JCK 5: When to Be Suspicious of Shoppers



1. A shopper or employee lingering near a high-value-item showcase might be contemplating a theft. Shoppers with bulky bags or coats (especially if the coat is inappropriate for the weather) who lean on cases could be concealing a hard object in preparation for a smash-and-grab.

2. Shoppers who ask to see multiple items could be plotting a snatch-and-grab. “I’d like to compare the two side by side” is a common request—and one you should usually deny. And don’t ever let anyone take a piece outside “to look at it in natural light.” That could be the last you see of it.

3. An empty retail space above, below, or adjacent to you is a risk. Thieves can enter via neighboring walls. Lock up all items, not just high-end ones, when you close.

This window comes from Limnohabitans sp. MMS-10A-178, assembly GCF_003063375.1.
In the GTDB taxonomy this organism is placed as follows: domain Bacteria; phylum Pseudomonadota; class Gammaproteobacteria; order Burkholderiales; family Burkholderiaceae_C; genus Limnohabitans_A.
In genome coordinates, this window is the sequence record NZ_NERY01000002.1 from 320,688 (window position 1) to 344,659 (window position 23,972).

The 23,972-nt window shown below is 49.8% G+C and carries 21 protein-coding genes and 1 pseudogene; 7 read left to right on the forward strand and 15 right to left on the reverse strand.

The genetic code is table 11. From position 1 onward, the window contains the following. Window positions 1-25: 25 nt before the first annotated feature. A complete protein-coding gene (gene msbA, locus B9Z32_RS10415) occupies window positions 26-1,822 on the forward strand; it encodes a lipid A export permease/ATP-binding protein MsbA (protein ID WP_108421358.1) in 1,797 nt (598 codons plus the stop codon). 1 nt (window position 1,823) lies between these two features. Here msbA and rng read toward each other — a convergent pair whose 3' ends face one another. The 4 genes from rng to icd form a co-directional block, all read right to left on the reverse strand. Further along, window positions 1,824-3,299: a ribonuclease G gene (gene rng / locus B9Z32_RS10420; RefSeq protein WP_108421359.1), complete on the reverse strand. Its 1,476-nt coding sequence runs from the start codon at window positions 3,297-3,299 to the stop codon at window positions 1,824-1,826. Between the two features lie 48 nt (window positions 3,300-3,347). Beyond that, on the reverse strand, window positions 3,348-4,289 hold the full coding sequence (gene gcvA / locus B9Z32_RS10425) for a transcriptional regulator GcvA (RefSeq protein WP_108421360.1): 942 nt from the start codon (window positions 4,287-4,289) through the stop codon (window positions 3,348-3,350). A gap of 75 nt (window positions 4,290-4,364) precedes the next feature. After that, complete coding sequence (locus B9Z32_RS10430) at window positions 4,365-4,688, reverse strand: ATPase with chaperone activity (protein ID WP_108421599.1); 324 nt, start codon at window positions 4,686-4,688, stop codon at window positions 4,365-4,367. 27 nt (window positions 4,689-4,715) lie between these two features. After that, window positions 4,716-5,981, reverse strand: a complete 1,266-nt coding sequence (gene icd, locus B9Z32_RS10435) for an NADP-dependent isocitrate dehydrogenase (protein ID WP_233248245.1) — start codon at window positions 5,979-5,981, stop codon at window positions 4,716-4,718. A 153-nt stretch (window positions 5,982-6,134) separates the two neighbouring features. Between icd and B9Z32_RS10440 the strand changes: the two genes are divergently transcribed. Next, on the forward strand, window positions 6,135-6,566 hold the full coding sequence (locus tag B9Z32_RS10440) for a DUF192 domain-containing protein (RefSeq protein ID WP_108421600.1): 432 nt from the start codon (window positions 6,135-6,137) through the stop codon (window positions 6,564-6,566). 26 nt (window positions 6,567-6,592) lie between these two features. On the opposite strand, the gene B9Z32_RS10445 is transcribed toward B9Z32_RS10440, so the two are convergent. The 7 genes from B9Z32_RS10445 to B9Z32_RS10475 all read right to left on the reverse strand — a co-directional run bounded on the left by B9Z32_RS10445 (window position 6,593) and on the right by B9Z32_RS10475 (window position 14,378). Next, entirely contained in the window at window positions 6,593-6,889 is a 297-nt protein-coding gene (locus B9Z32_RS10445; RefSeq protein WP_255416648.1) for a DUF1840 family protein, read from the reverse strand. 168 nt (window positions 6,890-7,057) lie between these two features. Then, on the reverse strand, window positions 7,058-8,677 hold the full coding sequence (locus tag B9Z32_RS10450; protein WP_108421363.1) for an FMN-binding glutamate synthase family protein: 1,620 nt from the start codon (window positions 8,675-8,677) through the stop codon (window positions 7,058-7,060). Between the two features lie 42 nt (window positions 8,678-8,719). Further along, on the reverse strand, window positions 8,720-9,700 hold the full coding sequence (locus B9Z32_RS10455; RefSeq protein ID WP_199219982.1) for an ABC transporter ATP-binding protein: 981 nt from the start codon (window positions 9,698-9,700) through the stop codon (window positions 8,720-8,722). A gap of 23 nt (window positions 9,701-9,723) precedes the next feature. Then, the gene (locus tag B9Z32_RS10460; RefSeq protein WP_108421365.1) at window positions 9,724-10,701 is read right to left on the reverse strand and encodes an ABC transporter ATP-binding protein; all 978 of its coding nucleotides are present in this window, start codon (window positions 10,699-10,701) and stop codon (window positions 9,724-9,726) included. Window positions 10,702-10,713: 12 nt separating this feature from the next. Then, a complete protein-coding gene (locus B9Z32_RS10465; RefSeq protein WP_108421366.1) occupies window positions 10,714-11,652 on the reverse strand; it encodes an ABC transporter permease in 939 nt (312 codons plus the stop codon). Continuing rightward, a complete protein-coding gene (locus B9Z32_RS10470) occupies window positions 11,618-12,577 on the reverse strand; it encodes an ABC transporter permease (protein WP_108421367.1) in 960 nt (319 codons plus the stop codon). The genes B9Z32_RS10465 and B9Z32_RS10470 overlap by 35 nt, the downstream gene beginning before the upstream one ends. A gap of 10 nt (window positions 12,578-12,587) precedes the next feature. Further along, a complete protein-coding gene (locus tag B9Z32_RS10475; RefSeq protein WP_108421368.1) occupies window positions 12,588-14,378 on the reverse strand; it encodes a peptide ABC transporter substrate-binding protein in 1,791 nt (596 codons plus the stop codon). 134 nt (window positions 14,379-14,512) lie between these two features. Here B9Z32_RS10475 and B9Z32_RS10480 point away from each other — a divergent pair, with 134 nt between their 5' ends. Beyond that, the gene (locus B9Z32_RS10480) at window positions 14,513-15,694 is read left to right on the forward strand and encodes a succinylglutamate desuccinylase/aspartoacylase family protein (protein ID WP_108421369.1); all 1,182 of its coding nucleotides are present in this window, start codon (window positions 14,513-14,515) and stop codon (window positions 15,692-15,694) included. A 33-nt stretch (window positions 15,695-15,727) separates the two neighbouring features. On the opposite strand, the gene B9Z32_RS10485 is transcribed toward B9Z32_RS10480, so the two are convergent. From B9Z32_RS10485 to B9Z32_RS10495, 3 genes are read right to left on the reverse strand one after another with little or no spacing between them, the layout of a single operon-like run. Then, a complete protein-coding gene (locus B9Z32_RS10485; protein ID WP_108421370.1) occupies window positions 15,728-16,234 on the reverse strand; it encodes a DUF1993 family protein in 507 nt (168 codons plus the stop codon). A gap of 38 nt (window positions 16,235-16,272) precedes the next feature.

4. JSA alerted retailers about a scam in which a caller poses as an alarm company employee and asks for the store password. You would never give your Social Security number to a stranger, so don’t provide any access info to unsolicited callers.

5. Request ID from delivery personnel, such as FedEx and UPS drivers, as well as from visiting salespeople or vendors. The vast majority are legitimate, but thieves have donned such disguises.